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    Here are my amplifiers. It's all battery powered. The microphone is nearly soldered to the preamp board - less than 15mm of wire to the board. The power amp is less than 100mm of wire from the preamp. The speaker is less than 100mm of wire from the power amp. So it is all pretty tight. The mic is inside an enclosure - sort of like talking into a beer glass with a vent hole drilled into it. The mic enclosure can't be lined with foam, as the whole thing can get pretty wet. I think I'm going to try to redesign the mic enclosure to better block any sound transmission from the rear of the enclosure.

    I was hoping there was some simple electronic circuit I could also add as "cheap insurance" to prevent feedback, as I'm running such high power into a small speaker, and I've burnt up several speaker coils in testing. Isn't there a way to shift frequency a small bit (I don't think it would be a problem with my application - I need clear, understandable speech) that will kill feedback - in a simple analog circuit?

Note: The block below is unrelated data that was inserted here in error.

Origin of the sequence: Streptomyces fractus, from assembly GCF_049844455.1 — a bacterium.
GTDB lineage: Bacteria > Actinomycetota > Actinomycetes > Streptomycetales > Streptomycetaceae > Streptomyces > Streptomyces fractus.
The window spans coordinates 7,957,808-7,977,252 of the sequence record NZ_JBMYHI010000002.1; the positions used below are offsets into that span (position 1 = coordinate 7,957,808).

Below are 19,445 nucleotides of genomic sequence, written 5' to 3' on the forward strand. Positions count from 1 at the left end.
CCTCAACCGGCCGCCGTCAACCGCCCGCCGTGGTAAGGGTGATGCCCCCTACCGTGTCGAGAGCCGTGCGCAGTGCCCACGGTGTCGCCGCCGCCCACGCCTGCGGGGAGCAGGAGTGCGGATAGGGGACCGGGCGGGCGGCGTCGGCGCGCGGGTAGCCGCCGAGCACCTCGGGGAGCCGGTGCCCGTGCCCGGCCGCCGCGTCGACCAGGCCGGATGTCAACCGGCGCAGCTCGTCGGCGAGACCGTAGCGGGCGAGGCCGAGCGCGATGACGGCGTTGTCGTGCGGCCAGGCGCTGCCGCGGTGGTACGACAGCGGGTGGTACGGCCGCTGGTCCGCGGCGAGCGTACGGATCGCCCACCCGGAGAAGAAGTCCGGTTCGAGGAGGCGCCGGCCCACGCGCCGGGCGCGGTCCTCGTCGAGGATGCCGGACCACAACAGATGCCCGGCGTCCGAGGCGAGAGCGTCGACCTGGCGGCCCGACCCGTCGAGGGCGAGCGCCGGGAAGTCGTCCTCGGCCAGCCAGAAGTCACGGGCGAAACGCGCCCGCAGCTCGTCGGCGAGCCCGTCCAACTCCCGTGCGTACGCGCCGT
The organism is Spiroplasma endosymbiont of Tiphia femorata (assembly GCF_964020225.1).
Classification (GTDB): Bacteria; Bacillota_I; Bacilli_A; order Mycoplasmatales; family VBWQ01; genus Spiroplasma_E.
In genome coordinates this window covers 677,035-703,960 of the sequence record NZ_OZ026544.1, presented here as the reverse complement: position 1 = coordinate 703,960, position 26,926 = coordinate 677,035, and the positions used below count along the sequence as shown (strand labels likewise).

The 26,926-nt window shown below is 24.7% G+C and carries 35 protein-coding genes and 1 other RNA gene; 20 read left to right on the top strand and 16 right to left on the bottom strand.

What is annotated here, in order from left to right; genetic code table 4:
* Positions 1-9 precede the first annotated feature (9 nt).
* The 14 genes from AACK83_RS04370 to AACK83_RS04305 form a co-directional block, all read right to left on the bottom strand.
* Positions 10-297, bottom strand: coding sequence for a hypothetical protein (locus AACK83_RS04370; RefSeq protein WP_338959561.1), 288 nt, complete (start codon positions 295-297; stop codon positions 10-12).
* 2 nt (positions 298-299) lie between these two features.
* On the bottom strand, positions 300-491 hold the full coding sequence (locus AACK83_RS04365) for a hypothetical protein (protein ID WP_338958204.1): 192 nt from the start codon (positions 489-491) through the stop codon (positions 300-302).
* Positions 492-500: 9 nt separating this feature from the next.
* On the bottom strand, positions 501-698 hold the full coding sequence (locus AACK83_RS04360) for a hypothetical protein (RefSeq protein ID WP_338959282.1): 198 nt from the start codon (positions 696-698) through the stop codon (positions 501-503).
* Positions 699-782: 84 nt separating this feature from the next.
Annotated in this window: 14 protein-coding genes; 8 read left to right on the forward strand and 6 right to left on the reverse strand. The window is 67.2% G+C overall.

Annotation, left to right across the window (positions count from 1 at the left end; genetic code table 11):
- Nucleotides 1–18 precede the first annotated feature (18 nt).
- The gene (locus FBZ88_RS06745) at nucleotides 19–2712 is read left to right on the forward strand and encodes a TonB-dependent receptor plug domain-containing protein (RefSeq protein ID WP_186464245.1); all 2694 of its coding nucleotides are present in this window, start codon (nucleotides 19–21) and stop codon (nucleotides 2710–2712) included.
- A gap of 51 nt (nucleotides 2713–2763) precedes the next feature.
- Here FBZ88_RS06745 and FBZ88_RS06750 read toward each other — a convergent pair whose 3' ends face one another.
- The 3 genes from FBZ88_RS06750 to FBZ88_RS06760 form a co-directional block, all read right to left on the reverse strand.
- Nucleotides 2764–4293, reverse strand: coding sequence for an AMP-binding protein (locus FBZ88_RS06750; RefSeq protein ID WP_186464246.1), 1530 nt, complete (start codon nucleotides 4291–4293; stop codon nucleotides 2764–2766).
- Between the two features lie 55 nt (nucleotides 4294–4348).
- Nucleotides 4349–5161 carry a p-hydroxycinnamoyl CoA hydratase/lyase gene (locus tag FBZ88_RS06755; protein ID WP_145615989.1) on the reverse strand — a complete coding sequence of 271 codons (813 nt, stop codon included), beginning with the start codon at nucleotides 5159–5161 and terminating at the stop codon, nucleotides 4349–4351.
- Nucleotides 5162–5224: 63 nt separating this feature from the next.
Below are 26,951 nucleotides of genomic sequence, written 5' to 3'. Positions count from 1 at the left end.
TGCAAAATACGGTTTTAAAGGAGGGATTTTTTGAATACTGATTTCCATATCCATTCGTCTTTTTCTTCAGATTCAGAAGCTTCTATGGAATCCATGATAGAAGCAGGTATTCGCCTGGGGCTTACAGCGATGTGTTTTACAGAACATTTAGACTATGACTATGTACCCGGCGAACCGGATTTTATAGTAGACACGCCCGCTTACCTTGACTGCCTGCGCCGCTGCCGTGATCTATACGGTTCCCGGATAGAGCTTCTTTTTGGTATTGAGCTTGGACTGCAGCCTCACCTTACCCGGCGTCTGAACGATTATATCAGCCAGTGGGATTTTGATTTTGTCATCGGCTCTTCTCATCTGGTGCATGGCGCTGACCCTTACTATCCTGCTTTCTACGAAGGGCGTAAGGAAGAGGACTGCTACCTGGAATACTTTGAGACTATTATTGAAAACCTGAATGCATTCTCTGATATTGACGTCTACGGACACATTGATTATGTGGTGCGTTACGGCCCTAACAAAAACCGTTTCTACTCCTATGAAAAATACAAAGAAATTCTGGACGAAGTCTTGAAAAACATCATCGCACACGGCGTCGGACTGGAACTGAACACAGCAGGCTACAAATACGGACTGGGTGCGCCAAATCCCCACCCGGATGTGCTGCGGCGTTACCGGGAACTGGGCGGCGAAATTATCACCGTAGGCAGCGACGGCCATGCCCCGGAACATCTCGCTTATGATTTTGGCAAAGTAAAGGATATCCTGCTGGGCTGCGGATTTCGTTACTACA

11. Veracohr

    Well-Known Member

    Jan 3, 2011
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    That sounds like your speaker doesn't have the power capability to handle the amp feeding it.

    I don't know how megaphones are constructed, but I suppose it's possible that, if the whole thing is contained in one physical unit, the problem might be mechanical feedback rather than acoustic.
     
  12. AnalogKid

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    The only thhing that jumps out from your schematics is that you don't need output coupling capacitors on both the peramp output and the power amp input. I'd eliminate the two 10 uF caps from the preamp output and let the 1 uF caps on the power amp input do the work.